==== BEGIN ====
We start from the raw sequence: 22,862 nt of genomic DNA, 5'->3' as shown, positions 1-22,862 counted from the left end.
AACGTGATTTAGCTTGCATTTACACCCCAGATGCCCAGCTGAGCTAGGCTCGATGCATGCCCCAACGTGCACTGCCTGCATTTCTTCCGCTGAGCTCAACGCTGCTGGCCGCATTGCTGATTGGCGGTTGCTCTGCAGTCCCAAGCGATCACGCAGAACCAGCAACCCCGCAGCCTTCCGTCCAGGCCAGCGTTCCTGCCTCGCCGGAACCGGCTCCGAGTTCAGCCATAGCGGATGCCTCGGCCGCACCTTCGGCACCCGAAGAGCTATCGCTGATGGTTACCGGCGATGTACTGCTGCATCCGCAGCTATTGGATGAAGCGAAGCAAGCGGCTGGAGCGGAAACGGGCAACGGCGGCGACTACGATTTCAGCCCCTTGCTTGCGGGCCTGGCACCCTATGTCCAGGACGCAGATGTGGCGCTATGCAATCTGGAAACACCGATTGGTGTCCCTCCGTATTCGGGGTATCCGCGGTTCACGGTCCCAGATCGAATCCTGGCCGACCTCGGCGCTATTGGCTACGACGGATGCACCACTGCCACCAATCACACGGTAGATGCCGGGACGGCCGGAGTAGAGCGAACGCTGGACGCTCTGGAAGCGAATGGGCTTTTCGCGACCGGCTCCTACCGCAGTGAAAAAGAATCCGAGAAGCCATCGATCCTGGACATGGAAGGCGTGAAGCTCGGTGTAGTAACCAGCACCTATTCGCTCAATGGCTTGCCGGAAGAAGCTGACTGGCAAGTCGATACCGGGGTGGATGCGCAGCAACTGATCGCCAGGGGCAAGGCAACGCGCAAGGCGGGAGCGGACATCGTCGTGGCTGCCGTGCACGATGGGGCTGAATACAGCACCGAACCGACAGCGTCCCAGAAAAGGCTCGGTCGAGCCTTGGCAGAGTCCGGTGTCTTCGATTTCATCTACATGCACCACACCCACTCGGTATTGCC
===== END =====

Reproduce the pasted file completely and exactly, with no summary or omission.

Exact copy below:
We start from the raw sequence: 22,862 nt of genomic DNA, 5'->3' as shown, positions 1-22,862 counted from the left end.
AACGTGATTTAGCTTGCATTTACACCCCAGATGCCCAGCTGAGCTAGGCTCGATGCATGCCCCAACGTGCACTGCCTGCATTTCTTCCGCTGAGCTCAACGCTGCTGGCCGCATTGCTGATTGGCGGTTGCTCTGCAGTCCCAAGCGATCACGCAGAACCAGCAACCCCGCAGCCTTCCGTCCAGGCCAGCGTTCCTGCCTCGCCGGAACCGGCTCCGAGTTCAGCCATAGCGGATGCCTCGGCCGCACCTTCGGCACCCGAAGAGCTATCGCTGATGGTTACCGGCGATGTACTGCTGCATCCGCAGCTATTGGATGAAGCGAAGCAAGCGGCTGGAGCGGAAACGGGCAACGGCGGCGACTACGATTTCAGCCCCTTGCTTGCGGGCCTGGCACCCTATGTCCAGGACGCAGATGTGGCGCTATGCAATCTGGAAACACCGATTGGTGTCCCTCCGTATTCGGGGTATCCGCGGTTCACGGTCCCAGATCGAATCCTGGCCGACCTCGGCGCTATTGGCTACGACGGATGCACCACTGCCACCAATCACACGGTAGATGCCGGGACGGCCGGAGTAGAGCGAACGCTGGACGCTCTGGAAGCGAATGGGCTTTTCGCGACCGGCTCCTACCGCAGTGAAAAAGAATCCGAGAAGCCATCGATCCTGGACATGGAAGGCGTGAAGCTCGGTGTAGTAACCAGCACCTATTCGCTCAATGGCTTGCCGGAAGAAGCTGACTGGCAAGTCGATACCGGGGTGGATGCGCAGCAACTGATCGCCAGGGGCAAGGCAACGCGCAAGGCGGGAGCGGACATCGTCGTGGCTGCCGTGCACGATGGGGCTGAATACAGCACCGAACCGACAGCGTCCCAGAAAAGGCTCGGTCGAGCCTTGGCAGAGTCCGGTGTCTTCGATTTCATCTACATGCACCACACCCACTCGGTATTGCC